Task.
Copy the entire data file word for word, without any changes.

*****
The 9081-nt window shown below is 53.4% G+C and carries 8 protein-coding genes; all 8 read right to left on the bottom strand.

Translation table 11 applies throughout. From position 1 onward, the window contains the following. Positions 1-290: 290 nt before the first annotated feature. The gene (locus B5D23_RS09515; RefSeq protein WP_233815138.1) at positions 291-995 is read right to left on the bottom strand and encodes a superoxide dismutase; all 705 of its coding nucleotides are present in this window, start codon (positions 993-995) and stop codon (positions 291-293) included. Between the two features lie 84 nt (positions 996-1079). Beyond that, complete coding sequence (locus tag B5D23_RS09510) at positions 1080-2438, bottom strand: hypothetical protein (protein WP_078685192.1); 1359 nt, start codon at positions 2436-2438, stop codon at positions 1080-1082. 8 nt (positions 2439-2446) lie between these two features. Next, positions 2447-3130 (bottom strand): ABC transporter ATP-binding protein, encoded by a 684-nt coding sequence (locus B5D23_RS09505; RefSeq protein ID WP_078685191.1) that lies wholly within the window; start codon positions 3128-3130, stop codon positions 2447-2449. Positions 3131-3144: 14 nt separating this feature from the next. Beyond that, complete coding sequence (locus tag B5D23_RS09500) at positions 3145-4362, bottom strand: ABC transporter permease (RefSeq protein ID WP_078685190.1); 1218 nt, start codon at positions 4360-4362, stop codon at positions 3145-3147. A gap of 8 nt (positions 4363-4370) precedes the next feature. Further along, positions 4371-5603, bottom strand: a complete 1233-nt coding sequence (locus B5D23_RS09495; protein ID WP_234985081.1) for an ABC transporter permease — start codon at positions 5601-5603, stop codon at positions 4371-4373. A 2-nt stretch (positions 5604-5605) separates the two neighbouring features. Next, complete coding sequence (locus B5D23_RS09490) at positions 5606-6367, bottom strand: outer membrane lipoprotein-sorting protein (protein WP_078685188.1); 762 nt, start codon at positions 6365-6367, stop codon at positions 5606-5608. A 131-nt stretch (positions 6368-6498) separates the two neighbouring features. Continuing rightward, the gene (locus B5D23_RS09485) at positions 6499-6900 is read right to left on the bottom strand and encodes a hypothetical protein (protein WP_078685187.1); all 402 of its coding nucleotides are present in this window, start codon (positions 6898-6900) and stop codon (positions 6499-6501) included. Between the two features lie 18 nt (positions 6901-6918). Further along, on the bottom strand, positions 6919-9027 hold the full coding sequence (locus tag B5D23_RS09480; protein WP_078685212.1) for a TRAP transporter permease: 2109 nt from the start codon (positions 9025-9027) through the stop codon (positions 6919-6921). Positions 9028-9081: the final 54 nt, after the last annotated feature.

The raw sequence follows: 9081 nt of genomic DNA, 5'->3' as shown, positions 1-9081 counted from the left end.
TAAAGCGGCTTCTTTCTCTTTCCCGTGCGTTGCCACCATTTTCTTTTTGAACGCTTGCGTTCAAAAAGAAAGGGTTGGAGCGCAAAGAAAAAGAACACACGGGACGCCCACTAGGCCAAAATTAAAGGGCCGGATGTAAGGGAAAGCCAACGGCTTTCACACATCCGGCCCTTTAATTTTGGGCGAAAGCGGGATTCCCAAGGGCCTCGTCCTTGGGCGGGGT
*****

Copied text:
The 9081-nt window shown below is 53.4% G+C and carries 8 protein-coding genes; all 8 read right to left on the bottom strand.

Translation table 11 applies throughout. From position 1 onward, the window contains the following. Positions 1-290: 290 nt before the first annotated feature. The gene (locus B5D23_RS09515; RefSeq protein WP_233815138.1) at positions 291-995 is read right to left on the bottom strand and encodes a superoxide dismutase; all 705 of its coding nucleotides are present in this window, start codon (positions 993-995) and stop codon (positions 291-293) included. Between the two features lie 84 nt (positions 996-1079). Beyond that, complete coding sequence (locus tag B5D23_RS09510) at positions 1080-2438, bottom strand: hypothetical protein (protein WP_078685192.1); 1359 nt, start codon at positions 2436-2438, stop codon at positions 1080-1082. 8 nt (positions 2439-2446) lie between these two features. Next, positions 2447-3130 (bottom strand): ABC transporter ATP-binding protein, encoded by a 684-nt coding sequence (locus B5D23_RS09505; RefSeq protein ID WP_078685191.1) that lies wholly within the window; start codon positions 3128-3130, stop codon positions 2447-2449. Positions 3131-3144: 14 nt separating this feature from the next. Beyond that, complete coding sequence (locus tag B5D23_RS09500) at positions 3145-4362, bottom strand: ABC transporter permease (RefSeq protein ID WP_078685190.1); 1218 nt, start codon at positions 4360-4362, stop codon at positions 3145-3147. A gap of 8 nt (positions 4363-4370) precedes the next feature. Further along, positions 4371-5603, bottom strand: a complete 1233-nt coding sequence (locus B5D23_RS09495; protein ID WP_234985081.1) for an ABC transporter permease — start codon at positions 5601-5603, stop codon at positions 4371-4373. A 2-nt stretch (positions 5604-5605) separates the two neighbouring features. Next, complete coding sequence (locus B5D23_RS09490) at positions 5606-6367, bottom strand: outer membrane lipoprotein-sorting protein (protein WP_078685188.1); 762 nt, start codon at positions 6365-6367, stop codon at positions 5606-5608. A 131-nt stretch (positions 6368-6498) separates the two neighbouring features. Continuing rightward, the gene (locus B5D23_RS09485) at positions 6499-6900 is read right to left on the bottom strand and encodes a hypothetical protein (protein WP_078685187.1); all 402 of its coding nucleotides are present in this window, start codon (positions 6898-6900) and stop codon (positions 6499-6501) included. Between the two features lie 18 nt (positions 6901-6918). Further along, on the bottom strand, positions 6919-9027 hold the full coding sequence (locus tag B5D23_RS09480; protein WP_078685212.1) for a TRAP transporter permease: 2109 nt from the start codon (positions 9025-9027) through the stop codon (positions 6919-6921). Positions 9028-9081: the final 54 nt, after the last annotated feature.

The raw sequence follows: 9081 nt of genomic DNA, 5'->3' as shown, positions 1-9081 counted from the left end.
TAAAGCGGCTTCTTTCTCTTTCCCGTGCGTTGCCACCATTTTCTTTTTGAACGCTTGCGTTCAAAAAGAAAGGGTTGGAGCGCAAAGAAAAAGAACACACGGGACGCCCACTAGGCCAAAATTAAAGGGCCGGATGTAAGGGAAAGCCAACGGCTTTCACACATCCGGCCCTTTAATTTTGGGCGAAAGCGGGATTCCCAAGGGCCTCGTCCTTGGGCGGGGT